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Recruitment specialist Roy Duncan writes about how to make your CV stand out and what you need to consider when applying for a flexible or part-time role
CV tips are available from the internet in abundance, yet many of the thousands of CVs that I review over a year appear to have been prepared with little thought on how effective they will be in the marketplace. Indeed for better or worse, often the CVs tend to reflect the personality of the candidate! Are you giving recruiters the wrong idea?
Here are some simple ideas that can help you to build a CV and get you on to interview shortlists, including some specific tricks and tips you should think about when applying for a part-time or flexible post.
If you are an employer it may help to set the bar to decide which applicants are worth short-listing.
The first thing you need to consider is that your CV is a marketing document created to sell the person it represents. It must include the following information:
Having thought about what you have to offer, you will need to get all of this across as succinctly and clearly as you can. To do this use a standard format – easily found on-line – and adapt it to provide a consistent and easy to follow structure such as:
This approach will enable anyone who is reading your CV to understand quickly what you are about and whet their appetite. You now need to add some meat on to the bones:
For each job:
Education. Qualification, institute and date/s are sufficient. Avoid listing the whole course syllabus – unless you are applying for your first job
Skills and IT: Include Languages, software skills, training and CPD and courses etc.
Personal Details: Again keep it simple – if you do have an interesting hobby add it! I was once put forward for a job by an agent who spotted in addition to my relevant key skills that I attended drama improvisation classes – that drew attention to my application and differentiated me from other applicants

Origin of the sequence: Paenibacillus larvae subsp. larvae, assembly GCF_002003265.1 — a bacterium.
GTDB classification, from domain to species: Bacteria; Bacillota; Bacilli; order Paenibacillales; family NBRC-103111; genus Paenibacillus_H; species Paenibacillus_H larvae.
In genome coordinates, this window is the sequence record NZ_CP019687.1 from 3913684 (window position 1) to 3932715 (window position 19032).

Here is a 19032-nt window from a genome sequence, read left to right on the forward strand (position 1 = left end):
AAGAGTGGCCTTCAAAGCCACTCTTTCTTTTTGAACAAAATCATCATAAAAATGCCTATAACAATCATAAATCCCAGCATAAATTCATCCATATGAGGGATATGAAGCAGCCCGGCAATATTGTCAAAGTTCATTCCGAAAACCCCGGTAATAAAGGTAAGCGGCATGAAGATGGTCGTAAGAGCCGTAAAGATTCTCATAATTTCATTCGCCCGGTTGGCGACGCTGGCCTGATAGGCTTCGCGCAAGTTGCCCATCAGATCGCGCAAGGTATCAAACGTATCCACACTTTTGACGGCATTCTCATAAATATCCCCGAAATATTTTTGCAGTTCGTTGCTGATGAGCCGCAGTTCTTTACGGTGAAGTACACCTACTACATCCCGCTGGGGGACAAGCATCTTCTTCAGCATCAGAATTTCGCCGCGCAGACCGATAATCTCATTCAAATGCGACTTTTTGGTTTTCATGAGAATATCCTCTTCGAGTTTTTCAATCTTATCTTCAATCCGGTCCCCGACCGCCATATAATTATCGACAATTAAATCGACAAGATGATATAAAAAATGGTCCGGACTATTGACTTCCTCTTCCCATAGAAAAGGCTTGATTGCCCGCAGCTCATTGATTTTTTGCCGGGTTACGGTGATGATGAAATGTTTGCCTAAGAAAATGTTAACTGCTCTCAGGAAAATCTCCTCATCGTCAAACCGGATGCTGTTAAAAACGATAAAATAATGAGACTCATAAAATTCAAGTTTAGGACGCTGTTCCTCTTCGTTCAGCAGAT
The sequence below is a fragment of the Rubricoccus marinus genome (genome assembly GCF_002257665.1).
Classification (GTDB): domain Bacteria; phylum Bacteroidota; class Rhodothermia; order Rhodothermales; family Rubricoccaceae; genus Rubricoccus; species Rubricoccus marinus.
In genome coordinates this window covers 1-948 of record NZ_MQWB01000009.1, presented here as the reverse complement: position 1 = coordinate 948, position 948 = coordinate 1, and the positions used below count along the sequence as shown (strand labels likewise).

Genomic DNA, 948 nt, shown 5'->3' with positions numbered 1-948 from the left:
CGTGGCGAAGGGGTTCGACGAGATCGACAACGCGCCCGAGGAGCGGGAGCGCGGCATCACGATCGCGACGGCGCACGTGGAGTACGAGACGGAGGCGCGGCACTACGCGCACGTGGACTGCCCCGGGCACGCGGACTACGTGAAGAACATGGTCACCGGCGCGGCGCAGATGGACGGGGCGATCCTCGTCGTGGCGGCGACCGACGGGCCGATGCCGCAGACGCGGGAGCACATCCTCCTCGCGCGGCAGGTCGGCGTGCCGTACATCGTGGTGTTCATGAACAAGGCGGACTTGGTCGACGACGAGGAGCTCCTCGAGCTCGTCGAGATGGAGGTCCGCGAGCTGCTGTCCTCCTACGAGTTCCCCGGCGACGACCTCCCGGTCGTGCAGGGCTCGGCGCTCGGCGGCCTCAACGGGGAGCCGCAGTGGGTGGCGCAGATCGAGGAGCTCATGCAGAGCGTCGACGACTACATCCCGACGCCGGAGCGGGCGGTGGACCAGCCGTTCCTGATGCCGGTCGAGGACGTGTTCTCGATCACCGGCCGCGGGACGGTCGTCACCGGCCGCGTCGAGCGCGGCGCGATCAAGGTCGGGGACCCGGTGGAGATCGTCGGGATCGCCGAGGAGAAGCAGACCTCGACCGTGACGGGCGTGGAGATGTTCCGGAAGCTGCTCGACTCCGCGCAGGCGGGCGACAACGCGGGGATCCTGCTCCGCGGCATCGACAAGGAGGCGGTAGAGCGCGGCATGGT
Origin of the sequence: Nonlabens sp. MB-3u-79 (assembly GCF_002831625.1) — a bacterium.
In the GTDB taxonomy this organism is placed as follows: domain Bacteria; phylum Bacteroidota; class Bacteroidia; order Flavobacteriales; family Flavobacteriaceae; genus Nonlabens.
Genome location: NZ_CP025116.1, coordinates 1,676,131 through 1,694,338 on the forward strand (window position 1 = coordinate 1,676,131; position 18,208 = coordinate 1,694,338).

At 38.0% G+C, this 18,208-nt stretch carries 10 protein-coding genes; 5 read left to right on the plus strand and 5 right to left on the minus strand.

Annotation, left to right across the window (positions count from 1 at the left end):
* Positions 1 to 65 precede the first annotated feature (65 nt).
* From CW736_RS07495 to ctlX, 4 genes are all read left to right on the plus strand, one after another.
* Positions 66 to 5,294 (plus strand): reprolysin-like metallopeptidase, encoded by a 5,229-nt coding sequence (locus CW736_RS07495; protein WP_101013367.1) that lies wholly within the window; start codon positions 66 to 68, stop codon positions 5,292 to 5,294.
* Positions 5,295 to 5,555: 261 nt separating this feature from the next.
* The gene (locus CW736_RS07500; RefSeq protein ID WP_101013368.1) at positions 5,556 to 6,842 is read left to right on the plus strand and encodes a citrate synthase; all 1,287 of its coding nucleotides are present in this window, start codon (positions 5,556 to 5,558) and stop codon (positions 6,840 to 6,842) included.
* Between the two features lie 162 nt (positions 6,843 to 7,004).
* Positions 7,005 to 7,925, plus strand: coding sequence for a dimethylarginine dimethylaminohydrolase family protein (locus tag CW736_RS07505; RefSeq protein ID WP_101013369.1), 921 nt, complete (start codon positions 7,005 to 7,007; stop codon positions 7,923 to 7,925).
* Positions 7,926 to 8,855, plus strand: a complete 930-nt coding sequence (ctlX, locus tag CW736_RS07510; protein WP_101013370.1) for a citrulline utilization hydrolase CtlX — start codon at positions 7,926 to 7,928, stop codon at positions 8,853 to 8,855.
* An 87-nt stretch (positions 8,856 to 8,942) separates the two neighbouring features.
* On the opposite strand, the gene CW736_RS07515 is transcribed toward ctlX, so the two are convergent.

First of all, ideally no more than 2 or 3 pages. Secondly, The 3 S’s – Structure structure and structure! It is no good having all the skills and experience if your CV looks a mess. Here are a few simple tips:
It is okay to paraphrase, especially in list format; however make sure your style is consistent. Here are some helpful tips:
In the UK we consider part-time work to be less than 34 hours per week. Recent figures from the Office of National Statistics state that there are c. 8 million part-time workers in the UK, with the vast majority having chosen to work part-time. If you are in this category you may discover that finding a part-time job a real challenge. This may be due to:
So is there a magic formula you may ask. Not exactly! However a little background knowledge will go a long way towards opening the door.
Let’s just think for one moment; have you ever considered how challenging it might be for the potential employer? After all they want to find the right person who best fits the role. Often they will advertise the role, receive a large number of CVs only to find that most of the CVs don’t match the job description/ person specification!
Even worse, many applicants are really looking for a full-time job or intend to use the role as a stepping stone to get back into any employment.
This may sound basic, however like many things simplicity is often the key. The most important consideration to remember again is that your CV is a marketing document to get you the interview no matter whether the job is full-time or part-time.
So the purpose will be to enable the gatekeeper/employer to quickly see that you are an excellent match for the role. If you can do that you will be one of a small number who will be considered for the role. You need to include in your profile and/or covering letter the following information:
Before you send out your CV it is essential that you review it for errors in grammar and spelling and check it for ambiguities and inaccuracies. Ask a friend to review it. You must also review it for accuracy of dates, job titles and content. You must be prepared to discuss or support everything that is included on your CV. And vitally consider if you’ve tailored it to the role, especially for part-time or flexible work.
Once your CV has gone to the agency or client, it is a good idea to call them and “check” that they have received your CV and application. This will help to get noticed and gain an advantage over other applicants.
And hopefully my tips and suggestions will give you an advantage too! Good luck with your search
Roy Duncan is is an entrepreneurial chartered certified accountant with over 30 years’ experience in business, accounting and recruitment. He is owner of RG Duncan an independent, boutique, specialist recruitment consultancy.